Some of the smallest frogs known to man were recently discovered following a five-year survey in India. Scientists discovered the new species after exploring some of the more biodiverse forests and mountains of the country. The seven new species are part of the “night frogs" family, biologically referred to as the Nyctibatrachus genus. Four of the seven — which are among the tiniest frogs ever found — are capable of comfortably crouching on a Indian rupee of or a thumb nail, with room to spare.
Where have they been hiding?
These 'Thumbelina' night frogs are native to the Western Ghats mountain range, one of the world’s richest biodiversity hotspots and a United Nations Educational, Scientific and Cultural Organization (UNESCO) World Heritage Site. The territory runs parallel to India’s western coast, covering an area measuring approximately 54,054 square miles.
The region is home to hundreds of species of animals and plants that are recognized as globally threatened, with 145 species listed as endangered and 51 as critically endangered, UNESCO reported in a site description.
How small is small?
The researchers’ study now affirms that the number of night frog species now totals 35, where this new group of 7 is definitely the smallest in size. Two of the seven actually measure between 0.5 and 0.6 inches.
N.webilla and N.athirappillyensis are slightly larger than their cousins at approximately 0.7 inches and 0.8 inches respectively, while the largest of the new finds, N.radcliffei, measured 1.5 inches.
"They were probably overlooked by researchers because of their extremely small size, secretive habitats and insect-like calls,” said Sonali Garg of The University of Delhi.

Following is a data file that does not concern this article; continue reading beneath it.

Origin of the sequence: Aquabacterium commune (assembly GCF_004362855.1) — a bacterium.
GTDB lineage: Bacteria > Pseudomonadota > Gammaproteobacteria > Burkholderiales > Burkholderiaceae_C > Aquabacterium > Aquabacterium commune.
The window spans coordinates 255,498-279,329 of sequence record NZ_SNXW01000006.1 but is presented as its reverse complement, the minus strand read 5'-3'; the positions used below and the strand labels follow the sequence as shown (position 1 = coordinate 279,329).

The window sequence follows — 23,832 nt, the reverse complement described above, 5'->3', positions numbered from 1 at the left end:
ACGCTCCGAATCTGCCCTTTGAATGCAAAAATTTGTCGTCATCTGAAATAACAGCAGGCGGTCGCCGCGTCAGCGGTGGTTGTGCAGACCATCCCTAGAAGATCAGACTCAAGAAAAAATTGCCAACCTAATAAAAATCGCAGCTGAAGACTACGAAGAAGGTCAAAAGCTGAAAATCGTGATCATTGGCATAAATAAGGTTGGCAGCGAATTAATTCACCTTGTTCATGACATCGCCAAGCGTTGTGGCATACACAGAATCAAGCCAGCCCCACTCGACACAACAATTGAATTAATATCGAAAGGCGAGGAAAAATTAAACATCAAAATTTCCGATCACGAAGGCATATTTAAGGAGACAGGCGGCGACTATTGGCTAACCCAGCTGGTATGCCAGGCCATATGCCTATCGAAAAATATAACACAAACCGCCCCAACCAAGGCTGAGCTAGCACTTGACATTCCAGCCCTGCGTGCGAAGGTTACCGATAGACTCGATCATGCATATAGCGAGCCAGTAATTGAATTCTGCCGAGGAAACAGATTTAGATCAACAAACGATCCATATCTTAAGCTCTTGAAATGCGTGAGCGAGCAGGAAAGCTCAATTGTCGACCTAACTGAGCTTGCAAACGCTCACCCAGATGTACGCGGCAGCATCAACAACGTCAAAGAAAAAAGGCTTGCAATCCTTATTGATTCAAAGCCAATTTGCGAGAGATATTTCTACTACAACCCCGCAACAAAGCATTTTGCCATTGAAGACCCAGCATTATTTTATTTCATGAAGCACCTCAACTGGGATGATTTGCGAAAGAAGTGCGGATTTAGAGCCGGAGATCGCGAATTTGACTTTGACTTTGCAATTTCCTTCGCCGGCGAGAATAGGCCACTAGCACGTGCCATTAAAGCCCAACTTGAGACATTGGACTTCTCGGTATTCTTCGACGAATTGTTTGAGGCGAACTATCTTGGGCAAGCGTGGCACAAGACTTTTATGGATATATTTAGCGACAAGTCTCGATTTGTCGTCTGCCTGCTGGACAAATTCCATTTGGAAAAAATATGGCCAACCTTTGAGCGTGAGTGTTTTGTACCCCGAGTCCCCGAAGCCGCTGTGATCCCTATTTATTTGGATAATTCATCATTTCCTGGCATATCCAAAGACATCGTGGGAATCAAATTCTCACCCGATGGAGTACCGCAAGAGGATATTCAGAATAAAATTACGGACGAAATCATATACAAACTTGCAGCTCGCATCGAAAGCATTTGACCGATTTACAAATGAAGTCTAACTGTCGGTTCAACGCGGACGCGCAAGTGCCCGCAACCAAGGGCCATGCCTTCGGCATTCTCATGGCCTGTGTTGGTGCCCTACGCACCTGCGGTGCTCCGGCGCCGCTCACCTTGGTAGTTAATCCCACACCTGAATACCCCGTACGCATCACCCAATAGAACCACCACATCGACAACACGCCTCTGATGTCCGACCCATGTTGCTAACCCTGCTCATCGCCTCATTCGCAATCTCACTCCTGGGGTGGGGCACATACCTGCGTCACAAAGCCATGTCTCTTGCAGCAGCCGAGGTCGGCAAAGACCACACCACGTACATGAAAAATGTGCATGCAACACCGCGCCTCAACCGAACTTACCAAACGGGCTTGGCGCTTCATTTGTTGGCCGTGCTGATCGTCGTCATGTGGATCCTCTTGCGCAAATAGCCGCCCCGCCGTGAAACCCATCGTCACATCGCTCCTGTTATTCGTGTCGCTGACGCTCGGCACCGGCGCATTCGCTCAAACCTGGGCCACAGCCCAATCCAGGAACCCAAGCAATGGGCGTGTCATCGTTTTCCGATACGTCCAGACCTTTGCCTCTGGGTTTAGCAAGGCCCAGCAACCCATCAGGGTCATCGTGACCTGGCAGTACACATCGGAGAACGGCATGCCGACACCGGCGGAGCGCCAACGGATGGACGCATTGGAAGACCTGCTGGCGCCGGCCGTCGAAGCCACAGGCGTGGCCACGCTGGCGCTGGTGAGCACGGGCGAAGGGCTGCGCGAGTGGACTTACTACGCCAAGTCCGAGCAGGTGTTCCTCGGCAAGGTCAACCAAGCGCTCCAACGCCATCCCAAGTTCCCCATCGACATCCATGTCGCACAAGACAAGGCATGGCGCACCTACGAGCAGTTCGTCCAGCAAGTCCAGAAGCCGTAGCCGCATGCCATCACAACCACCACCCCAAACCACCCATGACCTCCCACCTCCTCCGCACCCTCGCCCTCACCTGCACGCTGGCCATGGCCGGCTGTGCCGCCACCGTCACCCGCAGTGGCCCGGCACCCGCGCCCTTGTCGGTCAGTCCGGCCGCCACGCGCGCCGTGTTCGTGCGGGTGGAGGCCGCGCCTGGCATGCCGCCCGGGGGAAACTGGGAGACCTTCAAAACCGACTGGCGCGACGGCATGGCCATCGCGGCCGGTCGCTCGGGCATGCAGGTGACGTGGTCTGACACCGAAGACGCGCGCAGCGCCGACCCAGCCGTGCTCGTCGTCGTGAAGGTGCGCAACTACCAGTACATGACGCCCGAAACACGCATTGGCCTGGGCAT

However, no sooner were they found, reports surfaced that they were also endangered.
Thirty-two percent of the Western Ghats frogs are threatened with extinction, according to the study’s co-author, SD Biju, a biologist and head of the Systematics Lab with the Department of Environmental Studies at the University of Delhi, India.
“Out of the seven new species, five are facing considerable anthropogenic threats and require immediate conservation prioritization,” Biju said.
What’s next for these little wonders?
These new findings shine a critical light on the biodiversity of the Western Ghats as being seriously underestimated. It highlights the urgency of implementing conservation measures to protect threatened wildlife, and to preserve the habitats of "as-yet undiscovered species," the study authors wrote.
In general, scientific communities consider amphibians an important gauge of an ecosystem’s overall health, because they’re exposed to both air and water. Biju and his colleagues hope that their work will inspire and inform efforts to protect these animals, so like their larger ancestors they can live on for millenniums to come.
“Apart from big animals like [the] Tiger and elephants,” he told the Press Trust of India, “there is a need to conserve this tiny amphibian also as they have been ignored.”
How can you help? Well, Save The Frogs Day is the world's largest day of amphibian education and conservation action. Their goal is to provide people with educational materials, ideas and inspiration and empower them to educate their local communities about amphibians. Save The Frogs Day takes place annually on the last Saturday of April — this year you can save the date of April 29, 2017.
If you are planning a fundraiser or an event to help the plight of frogs, please sign up here.